Silver points can basically be thought of as three kinds. There’s many more, but three kinds. We have pretty thin ones and really very small silhouettes. And sometimes just on the manipulation of trying to remove them, they can disintegrate. Then, we have some that, on the opposite end [laughs], are like a post, and they’re huge. And then, of course, we have the sectional silver point. We’ll look at that right now. A lot of times, if a dentist was gonna do a post, as an example, they would take a silver point, notch it, place the silver point in a linear motion to length, then rotate the top, and they would break it off, right there. And that way, a post could go in, if deemed necessary.
So, we had thin ones, post-sized-like ones, and then, we have basically the sectional point, or the split cone. So, of course, techniques begin to evolve to address these three kinds of silver points in retreatment. And still today, many dentists around the world will send me cases and want coaching on how to remove silver points. So, even though they were taught many, many decades ago, and used probably through the ‘70s -- I knew people even in the ‘70s and early ‘80s that were still using them in certain kinds of cases – probably in today’s world, we’re not seeing any silver points placed to any large scale.
So, probably the removal of them will go down over more years, but we still see them. They’re one of the four commonly placed obturation materials we find in the canals, gutta-percha, silver points, carrier-based obturators, CBOs, and paste fillers. Well, when we retreat, we have to think about the silver point up in the chamber, because that part can easily be hit with a bur when we’re reintroducing our armamentarium to get access. And of course, the access cavity, as we drill down and brush away tooth structure or metals or composites or cements, it’s easy for that bur to inadvertently hit the top of the silver point, and all of a sudden, it can get shorter. And then, it’s much harder to get out, because there’s no handle.
This is the handle that we could use to get a purchase on it, to actually remove it. So, be careful on your access, and plan it thoughtfully. A lot of times, there’s a casting on this tooth, and if there’s a casting, you don’t see any of this. So, you just see a silver point going down sub crestal. So, be very careful on the access. It’s thoughtful, it’s planned, and you brush your way in. We don’t drill into the teeth. We brush cut our way, as we move towards the roof of the chamber, where it used to be, and finally, to uncover. So, the techniques that have emerged are quite a few. And we’re gonna go through all of these.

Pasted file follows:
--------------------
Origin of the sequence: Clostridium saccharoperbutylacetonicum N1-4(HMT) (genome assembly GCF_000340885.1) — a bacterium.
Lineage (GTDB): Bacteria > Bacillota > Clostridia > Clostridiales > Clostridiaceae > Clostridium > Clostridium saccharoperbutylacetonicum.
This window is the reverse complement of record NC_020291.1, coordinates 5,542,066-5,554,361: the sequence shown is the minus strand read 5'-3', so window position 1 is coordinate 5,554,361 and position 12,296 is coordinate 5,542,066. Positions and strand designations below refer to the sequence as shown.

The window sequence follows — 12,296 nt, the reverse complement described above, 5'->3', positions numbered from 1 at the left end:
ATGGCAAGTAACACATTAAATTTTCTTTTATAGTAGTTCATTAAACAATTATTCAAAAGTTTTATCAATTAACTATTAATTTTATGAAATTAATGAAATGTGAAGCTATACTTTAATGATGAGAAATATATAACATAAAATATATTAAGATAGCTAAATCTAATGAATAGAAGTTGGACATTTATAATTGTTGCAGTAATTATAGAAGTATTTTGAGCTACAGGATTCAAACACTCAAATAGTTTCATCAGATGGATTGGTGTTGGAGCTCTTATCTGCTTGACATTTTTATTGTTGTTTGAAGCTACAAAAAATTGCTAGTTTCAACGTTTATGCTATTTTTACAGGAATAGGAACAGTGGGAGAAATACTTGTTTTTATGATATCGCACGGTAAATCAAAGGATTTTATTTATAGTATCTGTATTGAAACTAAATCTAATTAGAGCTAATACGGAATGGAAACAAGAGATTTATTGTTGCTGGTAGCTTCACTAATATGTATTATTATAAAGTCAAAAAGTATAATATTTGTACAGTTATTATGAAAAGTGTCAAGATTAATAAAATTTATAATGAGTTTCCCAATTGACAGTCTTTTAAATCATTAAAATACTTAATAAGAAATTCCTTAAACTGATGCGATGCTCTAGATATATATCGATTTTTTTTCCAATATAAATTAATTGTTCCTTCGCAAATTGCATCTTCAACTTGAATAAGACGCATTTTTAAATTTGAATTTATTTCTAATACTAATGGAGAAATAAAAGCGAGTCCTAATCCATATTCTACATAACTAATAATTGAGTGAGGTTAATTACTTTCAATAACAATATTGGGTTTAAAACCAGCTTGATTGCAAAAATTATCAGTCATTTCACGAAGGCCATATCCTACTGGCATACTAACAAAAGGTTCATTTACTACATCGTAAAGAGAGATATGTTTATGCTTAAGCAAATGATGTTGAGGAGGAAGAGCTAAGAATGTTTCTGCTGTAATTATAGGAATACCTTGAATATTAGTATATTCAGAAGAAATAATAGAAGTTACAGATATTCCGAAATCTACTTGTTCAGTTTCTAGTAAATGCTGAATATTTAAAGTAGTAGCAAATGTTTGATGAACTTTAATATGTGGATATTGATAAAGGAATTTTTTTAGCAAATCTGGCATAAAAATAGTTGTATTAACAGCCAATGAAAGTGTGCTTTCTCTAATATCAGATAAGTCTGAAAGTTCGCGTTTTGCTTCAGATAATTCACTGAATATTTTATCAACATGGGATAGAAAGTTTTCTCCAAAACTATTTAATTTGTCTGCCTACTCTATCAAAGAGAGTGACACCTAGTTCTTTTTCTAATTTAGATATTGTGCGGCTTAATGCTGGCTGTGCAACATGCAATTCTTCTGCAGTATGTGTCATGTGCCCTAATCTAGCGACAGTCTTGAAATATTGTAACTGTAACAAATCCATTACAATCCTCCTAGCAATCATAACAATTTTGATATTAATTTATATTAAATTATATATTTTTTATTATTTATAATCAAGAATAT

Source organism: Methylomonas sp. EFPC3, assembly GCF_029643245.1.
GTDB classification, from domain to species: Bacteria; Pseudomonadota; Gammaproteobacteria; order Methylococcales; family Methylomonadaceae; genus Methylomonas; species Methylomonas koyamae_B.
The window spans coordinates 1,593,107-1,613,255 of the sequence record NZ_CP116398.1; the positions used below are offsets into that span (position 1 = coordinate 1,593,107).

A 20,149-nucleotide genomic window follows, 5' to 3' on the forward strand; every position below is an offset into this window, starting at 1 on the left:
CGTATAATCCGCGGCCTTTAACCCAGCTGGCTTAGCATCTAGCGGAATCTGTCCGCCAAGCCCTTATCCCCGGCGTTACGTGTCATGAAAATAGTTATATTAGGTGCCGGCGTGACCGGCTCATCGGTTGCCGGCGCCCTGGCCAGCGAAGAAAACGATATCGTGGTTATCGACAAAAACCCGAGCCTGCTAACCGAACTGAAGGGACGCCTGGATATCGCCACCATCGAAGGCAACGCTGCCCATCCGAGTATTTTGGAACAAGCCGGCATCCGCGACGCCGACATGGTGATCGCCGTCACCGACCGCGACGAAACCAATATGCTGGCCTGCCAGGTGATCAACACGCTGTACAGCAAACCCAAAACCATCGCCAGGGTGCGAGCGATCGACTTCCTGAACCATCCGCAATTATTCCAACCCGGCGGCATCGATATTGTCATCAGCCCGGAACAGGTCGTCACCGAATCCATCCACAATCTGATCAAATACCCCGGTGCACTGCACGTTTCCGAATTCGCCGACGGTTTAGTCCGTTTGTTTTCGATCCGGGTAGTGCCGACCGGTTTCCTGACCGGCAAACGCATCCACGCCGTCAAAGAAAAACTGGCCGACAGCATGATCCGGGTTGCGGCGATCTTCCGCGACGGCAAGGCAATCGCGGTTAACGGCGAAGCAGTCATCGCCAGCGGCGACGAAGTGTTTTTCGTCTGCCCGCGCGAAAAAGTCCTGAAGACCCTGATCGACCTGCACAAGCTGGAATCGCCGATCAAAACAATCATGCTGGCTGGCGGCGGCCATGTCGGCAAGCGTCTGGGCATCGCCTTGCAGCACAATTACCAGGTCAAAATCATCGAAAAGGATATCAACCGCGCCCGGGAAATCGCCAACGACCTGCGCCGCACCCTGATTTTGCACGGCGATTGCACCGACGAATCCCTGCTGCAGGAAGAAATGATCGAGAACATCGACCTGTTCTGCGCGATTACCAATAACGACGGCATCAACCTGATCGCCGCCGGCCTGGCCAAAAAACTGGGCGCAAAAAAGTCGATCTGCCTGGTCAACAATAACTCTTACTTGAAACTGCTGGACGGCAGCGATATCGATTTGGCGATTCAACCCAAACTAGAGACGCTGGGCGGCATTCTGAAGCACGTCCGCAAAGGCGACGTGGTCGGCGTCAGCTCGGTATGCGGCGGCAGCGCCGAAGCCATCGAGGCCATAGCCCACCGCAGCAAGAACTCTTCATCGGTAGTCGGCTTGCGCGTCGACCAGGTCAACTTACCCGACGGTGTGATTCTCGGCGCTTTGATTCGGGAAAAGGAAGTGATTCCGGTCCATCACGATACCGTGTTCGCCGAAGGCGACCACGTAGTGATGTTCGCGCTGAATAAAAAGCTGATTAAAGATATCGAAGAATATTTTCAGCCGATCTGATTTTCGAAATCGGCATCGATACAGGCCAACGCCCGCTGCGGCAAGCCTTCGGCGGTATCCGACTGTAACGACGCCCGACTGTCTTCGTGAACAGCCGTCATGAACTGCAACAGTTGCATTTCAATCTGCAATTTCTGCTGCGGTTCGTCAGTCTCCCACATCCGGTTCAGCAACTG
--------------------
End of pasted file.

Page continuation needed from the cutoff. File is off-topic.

So, the list seems maybe a little formidable right now, but just get the list kind of in your head. And then, we’ll give examples, examples, and examples, and we’ll work our way through the list. This is not the complete list. And in fact, when I used to teach this class to people that traveled in from around the world, and in Santa Barbara, we gave a 2-day course, 10 hours each day, we were on silver points for 2 hours. Today I’m on it for 30 minutes. Okay. Let’s look at grasping pliers. Stieglitz are still one of the very best pliers that can be purchased to extract or extricate a silver point from a root canal system. They are too big. They’re a little bit too big, up in this area.
So, what Ruddle likes to do is modify them in a laboratory. So, I can go to a general dentist’s office, and they have lathes and wheels, and I can trim down these wings and make a smaller silhouette. I’m pretty careful not to really change too much the most distal aspect of the instrument. But this means you can introduce these down through a restrictive access, say, and then, you can open them and get over the silver point and close and get the purchase. Sometimes it’s hard to get them open if you have these wings. So, that’s a little trick. Of course, we can use direct and indirect ultrasonics to remove silver points.
Let me be very, very clear. We use direct ultrasonics – direct ultrasonics on cements, composites, amalgam fragments, to blow them up, to disintegrate them and uncover the head of the silver point. We never use ultrasonics directly on a silver point. Again, I said it was elemental silver. It is. It’s very soft, easy to abrade, and all of a sudden, an ultrasonic instrument can completely knock off and wipe out the handle that would’ve been where you grabbed it for the purchase to extricate it from the canal. So, we have coated tips. These are the ProUltras. They’re called the ProUltras, and these are from Dentsply Sirona. This has a zirconium nitrite coating.